Tuesday, 18 June 2019
logo
Up-to-the-minute perspectives on defence, security and peace
issues from and for policy makers and opinion leaders.
        



dv-header-dday
     |      View our Twitter page at twitter.com/defenceredbox     |     

Olivier GuittaFour years ago, with the attacks in France, homegrown terrorism sprung at the forefront of the news in Europe. People started realising that the wave of jihadist attacks was carried out by individuals born and bred on the continent. Radicalisation had gone largely ignored and led in some cases to extreme violence. While the number of potential terrorists registered by countries such as the United Kingdom and France has alarmingly swelled to 30,000, the radicalisation phenomenon has also continued to spread in Europe, writes Olivier Guitta..

At the source of this radicalisation are very well-funded, extremely well-organised Islamist movements. For example, Salafism has expanded in Europe recently: from Belgium, where the federal state security agency has listed more than 100 Salafist organisations active in the country to France where the number of Salafist mosques has grown from 15 in 1990 to 60 in 2015 to 130 in 2018. Sweden is not spared as well, according to the report "Between Salafism and Salafi Jihadism", the number of Islamist extremists over the past decade there has grown tenfold, from 200 to 2,000. Salafism is one of the main sources of the spreading of violent Islamism in a number of Swedish cities. (more on page 2)

April 2019

Vice Admiral Nick Hine CB previously Assistant CHief of the Naval Staff Policy appointed Second Sea Lord and Deputy Chief of Naval Staff

11 March 2019

Air Commodore I D Gale MBE to be promoted Air Vice-Marshal and to be Assistant Chief of Air Staff in the Ministry of Defence with effect from 17 April 2019 in succession to Air Vice-Marshal G M D Mayhew CBE whose appointment as Deputy Commander Operations and Air Member for Operations has previously been announced.

Group Captain M W Smith OBE to be Commander Joint Intelligence Training Group and Joint Forces Command Chicksands in May 2019 in succession to Group Captain S S Stirrat.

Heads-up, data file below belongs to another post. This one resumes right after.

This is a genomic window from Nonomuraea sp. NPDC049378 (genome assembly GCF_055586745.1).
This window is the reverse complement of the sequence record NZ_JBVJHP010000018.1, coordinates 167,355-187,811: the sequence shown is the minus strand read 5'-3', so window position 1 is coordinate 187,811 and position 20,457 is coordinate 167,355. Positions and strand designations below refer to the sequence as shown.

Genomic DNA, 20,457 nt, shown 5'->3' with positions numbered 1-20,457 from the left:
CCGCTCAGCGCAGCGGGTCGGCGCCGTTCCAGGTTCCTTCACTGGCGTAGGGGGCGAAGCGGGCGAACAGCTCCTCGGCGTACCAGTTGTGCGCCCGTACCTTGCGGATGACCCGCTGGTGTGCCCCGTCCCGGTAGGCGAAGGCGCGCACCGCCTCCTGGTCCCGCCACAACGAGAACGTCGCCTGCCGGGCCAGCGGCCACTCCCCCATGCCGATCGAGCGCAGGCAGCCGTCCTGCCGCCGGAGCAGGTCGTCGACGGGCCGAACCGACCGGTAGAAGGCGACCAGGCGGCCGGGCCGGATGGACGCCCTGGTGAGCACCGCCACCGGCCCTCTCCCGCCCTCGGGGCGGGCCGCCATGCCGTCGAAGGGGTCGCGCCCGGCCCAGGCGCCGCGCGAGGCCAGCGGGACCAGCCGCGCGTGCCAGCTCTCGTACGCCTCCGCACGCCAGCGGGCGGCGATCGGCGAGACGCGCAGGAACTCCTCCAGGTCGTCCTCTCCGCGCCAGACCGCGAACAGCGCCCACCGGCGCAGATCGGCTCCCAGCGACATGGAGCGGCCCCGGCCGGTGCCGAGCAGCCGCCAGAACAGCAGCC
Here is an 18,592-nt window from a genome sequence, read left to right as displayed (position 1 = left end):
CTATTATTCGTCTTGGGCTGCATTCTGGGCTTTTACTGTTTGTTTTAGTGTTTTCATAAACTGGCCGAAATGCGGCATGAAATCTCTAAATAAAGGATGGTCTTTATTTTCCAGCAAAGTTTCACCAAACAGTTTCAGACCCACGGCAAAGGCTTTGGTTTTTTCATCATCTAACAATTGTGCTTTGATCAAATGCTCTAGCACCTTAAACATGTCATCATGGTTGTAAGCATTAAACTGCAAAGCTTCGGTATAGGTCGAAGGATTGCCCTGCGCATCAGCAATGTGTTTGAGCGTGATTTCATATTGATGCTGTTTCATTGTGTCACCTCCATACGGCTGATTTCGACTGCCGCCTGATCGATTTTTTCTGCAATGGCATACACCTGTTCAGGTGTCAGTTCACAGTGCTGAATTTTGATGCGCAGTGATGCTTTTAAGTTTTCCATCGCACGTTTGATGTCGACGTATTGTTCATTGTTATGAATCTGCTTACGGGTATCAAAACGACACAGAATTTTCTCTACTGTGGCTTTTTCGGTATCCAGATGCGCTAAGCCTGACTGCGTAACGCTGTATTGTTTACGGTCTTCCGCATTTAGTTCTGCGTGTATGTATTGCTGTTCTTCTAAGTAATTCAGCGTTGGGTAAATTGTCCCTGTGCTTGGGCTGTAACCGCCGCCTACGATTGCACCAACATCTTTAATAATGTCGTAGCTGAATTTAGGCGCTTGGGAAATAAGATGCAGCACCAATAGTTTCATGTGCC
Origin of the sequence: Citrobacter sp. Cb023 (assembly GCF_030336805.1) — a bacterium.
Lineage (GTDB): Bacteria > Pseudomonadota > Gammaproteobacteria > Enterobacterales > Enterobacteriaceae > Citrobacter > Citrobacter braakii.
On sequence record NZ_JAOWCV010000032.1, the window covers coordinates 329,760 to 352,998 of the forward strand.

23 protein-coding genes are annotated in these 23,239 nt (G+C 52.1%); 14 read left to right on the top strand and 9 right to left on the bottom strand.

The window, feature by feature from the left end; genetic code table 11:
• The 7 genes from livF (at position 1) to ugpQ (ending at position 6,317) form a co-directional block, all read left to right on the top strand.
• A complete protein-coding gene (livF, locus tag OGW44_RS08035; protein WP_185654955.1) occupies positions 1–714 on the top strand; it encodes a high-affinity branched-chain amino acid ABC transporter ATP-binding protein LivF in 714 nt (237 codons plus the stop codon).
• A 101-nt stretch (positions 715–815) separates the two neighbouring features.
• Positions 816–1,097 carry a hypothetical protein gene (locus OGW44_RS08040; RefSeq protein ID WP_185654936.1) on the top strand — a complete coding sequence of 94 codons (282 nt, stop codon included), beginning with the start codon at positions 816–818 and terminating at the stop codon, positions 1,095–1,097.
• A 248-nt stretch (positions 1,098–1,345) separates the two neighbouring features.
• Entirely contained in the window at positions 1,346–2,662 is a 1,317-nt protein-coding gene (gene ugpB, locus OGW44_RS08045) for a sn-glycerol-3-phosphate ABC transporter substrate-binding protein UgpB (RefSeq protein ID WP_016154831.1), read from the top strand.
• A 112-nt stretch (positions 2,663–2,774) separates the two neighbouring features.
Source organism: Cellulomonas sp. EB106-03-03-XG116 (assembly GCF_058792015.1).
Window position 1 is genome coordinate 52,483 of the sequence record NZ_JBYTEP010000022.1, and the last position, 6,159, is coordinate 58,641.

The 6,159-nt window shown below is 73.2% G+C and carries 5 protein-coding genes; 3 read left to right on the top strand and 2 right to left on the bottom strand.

20th FEBRUARY
Air Vice-Marshal S C Gray CB OBE to be promoted Air Marshal and to be Director General Defence Safety Authority in the Ministry of Defence with effect from 29 March 2019 in succession to Lieutenant General R F P Felton CBE.

Air Vice-Marshal G M D Mayhew CBE to be promoted Air Marshal and to be Deputy Commander Operations, Headquarters Air Command and Air Member for Operations with effect from 3 May 2019 in succession to Air Marshal S D Atha CB DSO who is retiring from the Service.

Air Vice-Marshal A M Turner CB CBE to be promoted Air Marshal and to be Deputy Commander Capability, Headquarters Air Command and Air Member for Personnel and Capability with effect from 23 May 2019 in succession to Air Marshal M Wigston CBE whose appointment as Chief of the Air Staff has previously been announced.

Air Commodore D G Bradshaw to be Assistant Chief of Staff Capability Delivery Combat Air, Headquarters Air Command in April 2019 in succession to Air Commodore L S Taylor OBE whose next appointment is yet to be announced.

Air Commodore R P Barrow CBE to be Assistant Chief of Staff Capability Delivery C2ISR, Headquarters Air Command in May 2019 in succession to Air Commodore I D Gale MBE whose next appointment is yet to be announced.

Air Commodore R J Dennis OBE to be Deputy Chief of Staff Support, Headquarters Allied Air Command, Ramstein with effect from 16 September 2019.